This paper proposes a novel direct casting method of alumina suspensions using alginic acid salt and the coagulation agent hydroxyaluminum diacetate (HADA). These two compounds allowed the consolidation of alumina suspensions through a simultaneous time-delayed physical and chemical gelation process. The physical gel was formed by the gradual release of aluminum and acetate ions from the HADA in water, while the chemical gel originated from the cross-linking of alginate molecules by the polyvalent aluminum ions. Wet alumina green bodies displayed enhanced mechanical properties with the addition of minimal contents of organic material (<0.1 wt%). [source]


U-PVC gelation level assessment, part 1: Comparison of different techniques

JOURNAL OF VINYL & ADDITIVE TECHNOLOGY, Issue 3 2006
Louise-Anne Fillot
Several different gelation assessment methods such as differential scanning calorimetry, capillary rheometry, solvent absorption, wide angle x-ray scattering, transmission electron microscopy, and atomic force microscopy were applied to a typical PVC window profile formulation subjected to various thermomechanical histories. Shear applied during the process could be decomposed into two components: (i) a thermal component corresponding to the self-heating that was generated and (ii) a "mechanical" component associated with a "pure" shearing action deprived of any thermal aspect. Shear sensitivity of the above-mentioned gelation assessment techniques was evaluated by considering both aspects. Gelation levels established by differential scanning calorimetry and capillary rheometry were especially compared, thus allowing a comparison of the two physical aspects evidenced by each technique, i.e., crystallite melting and macromolecular network development. It appeared that as soon as the PVC particulate structure had been fragmented into micronic entities (primary particles) the gelation process was governed mainly by the thermal aspect, i.e., crystallite melting. J. VINYL. ADDIT. TECHNOL. 12:98,107, 2006. 2006 Society of Plastics Engineers. [source]


Temperature Dependence of Sol-Gel Conversion Kinetics in Gelatin-Water System

MACROMOLECULAR BIOSCIENCE, Issue 4 2009
Kai Chen
Abstract The conversion kinetics of an aqueous gelatin solution to gel was studied by temperature modulated and regular DSC under isothermal and continuous cooling conditions. Isothermal runs revealed a decrease in the quasi-static heat capacity primarily associated with syneresis (phase separation) of the gel. Above 19,C the isothermal process demonstrated negative effective activation energy that turned positive below 14,C. Continuous cooling runs detected a reversing heat flow apparently related to the continuing formation and melting of new gel structures. Isoconversional kinetic analysis of continuous cooling measurements yielded negative activation energy for the whole range of conversions and temperatures suggesting that nucleation remained a rate controlling step throughout the whole gelation process. [source]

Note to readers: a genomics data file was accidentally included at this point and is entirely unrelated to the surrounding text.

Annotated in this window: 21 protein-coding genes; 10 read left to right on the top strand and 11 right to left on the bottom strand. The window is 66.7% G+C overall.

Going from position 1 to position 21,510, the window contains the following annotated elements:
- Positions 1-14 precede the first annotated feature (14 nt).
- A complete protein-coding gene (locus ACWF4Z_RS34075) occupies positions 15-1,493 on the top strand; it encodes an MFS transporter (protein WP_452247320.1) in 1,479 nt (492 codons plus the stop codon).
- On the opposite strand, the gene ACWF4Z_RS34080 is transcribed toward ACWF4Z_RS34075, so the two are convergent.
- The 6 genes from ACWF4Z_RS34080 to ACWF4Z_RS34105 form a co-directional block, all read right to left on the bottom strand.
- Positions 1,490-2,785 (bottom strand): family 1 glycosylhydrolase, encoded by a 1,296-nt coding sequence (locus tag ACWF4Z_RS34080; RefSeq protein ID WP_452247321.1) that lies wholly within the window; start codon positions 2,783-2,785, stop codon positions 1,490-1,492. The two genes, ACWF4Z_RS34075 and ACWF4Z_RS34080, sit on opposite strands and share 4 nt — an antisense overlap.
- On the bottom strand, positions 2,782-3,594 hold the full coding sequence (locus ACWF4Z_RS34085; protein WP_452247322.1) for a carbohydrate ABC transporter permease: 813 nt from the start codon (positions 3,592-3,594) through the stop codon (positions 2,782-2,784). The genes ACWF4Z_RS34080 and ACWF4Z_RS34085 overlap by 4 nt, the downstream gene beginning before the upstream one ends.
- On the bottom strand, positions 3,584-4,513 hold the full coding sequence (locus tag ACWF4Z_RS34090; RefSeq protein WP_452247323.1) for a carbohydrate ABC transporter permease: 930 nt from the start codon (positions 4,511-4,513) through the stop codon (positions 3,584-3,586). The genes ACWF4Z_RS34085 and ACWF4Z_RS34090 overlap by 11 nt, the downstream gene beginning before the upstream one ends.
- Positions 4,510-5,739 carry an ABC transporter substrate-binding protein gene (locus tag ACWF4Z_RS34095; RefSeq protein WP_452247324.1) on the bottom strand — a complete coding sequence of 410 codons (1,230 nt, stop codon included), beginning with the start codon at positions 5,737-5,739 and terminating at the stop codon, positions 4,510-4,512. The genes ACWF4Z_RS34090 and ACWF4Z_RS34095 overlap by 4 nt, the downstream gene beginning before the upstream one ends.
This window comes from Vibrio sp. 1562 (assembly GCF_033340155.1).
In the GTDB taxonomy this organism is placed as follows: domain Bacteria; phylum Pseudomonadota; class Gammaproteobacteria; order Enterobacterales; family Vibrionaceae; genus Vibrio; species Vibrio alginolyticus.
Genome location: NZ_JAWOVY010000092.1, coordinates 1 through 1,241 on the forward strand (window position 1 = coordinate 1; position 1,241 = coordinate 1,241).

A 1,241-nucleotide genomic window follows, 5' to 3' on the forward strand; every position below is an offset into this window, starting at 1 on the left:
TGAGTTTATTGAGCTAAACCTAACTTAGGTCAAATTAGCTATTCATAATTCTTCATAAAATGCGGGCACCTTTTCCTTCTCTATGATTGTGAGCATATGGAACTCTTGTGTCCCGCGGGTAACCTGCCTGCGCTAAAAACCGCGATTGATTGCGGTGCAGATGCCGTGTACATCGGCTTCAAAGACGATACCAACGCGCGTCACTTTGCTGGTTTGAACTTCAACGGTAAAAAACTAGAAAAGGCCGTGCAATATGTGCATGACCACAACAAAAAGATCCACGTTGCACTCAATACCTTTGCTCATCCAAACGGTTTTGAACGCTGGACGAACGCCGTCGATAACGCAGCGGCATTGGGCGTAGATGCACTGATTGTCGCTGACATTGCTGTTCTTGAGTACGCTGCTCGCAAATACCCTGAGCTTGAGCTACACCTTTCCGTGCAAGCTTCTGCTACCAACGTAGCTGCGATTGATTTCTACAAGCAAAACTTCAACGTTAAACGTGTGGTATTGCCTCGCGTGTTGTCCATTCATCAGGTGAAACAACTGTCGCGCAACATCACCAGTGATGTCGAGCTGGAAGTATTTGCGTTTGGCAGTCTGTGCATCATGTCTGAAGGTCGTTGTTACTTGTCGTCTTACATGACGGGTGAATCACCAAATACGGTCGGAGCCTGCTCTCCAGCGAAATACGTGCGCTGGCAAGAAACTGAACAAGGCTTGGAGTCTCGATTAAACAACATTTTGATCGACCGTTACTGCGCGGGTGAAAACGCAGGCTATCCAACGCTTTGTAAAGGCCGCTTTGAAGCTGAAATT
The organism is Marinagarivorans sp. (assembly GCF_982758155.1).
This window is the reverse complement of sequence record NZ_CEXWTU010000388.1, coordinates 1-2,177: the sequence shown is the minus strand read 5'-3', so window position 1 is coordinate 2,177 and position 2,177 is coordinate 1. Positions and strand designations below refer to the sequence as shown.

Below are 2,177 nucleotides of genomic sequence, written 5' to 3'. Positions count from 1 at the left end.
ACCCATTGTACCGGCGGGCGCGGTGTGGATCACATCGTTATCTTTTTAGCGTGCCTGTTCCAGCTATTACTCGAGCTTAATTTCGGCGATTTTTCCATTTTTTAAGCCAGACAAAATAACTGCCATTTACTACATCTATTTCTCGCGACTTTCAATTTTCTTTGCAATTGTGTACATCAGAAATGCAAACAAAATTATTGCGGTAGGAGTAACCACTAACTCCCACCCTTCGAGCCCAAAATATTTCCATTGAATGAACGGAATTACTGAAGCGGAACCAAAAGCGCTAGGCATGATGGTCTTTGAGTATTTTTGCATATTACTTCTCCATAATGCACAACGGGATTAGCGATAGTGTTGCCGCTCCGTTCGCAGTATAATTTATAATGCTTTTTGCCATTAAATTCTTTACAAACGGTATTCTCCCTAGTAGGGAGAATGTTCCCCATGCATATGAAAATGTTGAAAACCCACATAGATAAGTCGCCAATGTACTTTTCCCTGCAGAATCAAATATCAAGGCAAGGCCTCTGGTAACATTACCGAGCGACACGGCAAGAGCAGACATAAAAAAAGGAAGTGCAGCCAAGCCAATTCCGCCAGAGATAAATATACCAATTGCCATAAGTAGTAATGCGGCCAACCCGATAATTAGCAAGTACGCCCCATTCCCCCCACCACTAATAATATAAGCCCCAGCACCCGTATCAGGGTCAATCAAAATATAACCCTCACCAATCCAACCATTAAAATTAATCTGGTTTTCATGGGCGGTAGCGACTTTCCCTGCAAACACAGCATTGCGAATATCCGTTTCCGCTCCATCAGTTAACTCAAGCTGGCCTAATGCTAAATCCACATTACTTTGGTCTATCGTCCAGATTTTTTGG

Blending Chitosan with Polycaprolactone: Porous Scaffolds and Toxicity

MACROMOLECULAR BIOSCIENCE, Issue 9-10 2007
Aparna R. Sarasam
Abstract The preparation and characterization of porous scaffolds from chitosan-PCL blends by freeze extraction, freeze gelation and freeze drying is reported. Using freeze extraction, stable structures were obtained only from PCL, but these were not porous. No stable scaffolds were obtained using the freeze gelation process. Stable scaffolds of chitosan/PCL mixtures could not be obtained using 77% acetic acid by any of these techniques. With 25% aqueous acetic acid, stable scaffolds of chitosan/PCL mixtures were obtained by the freeze drying technique. The stability and pore morphology of freeze dried scaffolds were dependent on the relative mass ratio of chitosan and PCL. A chorioallantoic membrane assay showed that formed 3D chitosan/PCL mixtures were not toxic to vasculature. [source]


Agarose Sols and Gels Revisited

MACROMOLECULAR SYMPOSIA, Issue 1 2006
Jean-Michel Guenet
Abstract Agarose sols have been seen for long as solutions of flexible chains that, on cooling, produce thermoreversible gels through double-helix formation. Investigations of the chain conformation in the sol state by small-angle neutron scattering reveals instead a rigid chain with a very large persistence length (lp,>,9 nm). The chain cross-section radius and mass per unit length correspond to characteristics of helices as those described by Foord and Atkins. These results lead one to a reappraisal of the occurrence of double helices in the gelation process, as they rather suggest a transition of the type loose-single helix,tight single helix. Studies of gels from agarose/water/cosolvent where the cosolvent is Dimethyl Sulfoxide (DMSO), Dimethyl Formamide (DMF), and Methyl Formamide (MF) have led one to conclude on the formation of agarose/water/ cosolvent ternary complexes. The contrast variation method by neutron scattering gives further support to this assumption. Finally, determination of the gel nanostructure allows one to account for the two regimes observed for the variation of the elastic modulus vs concentration. [source]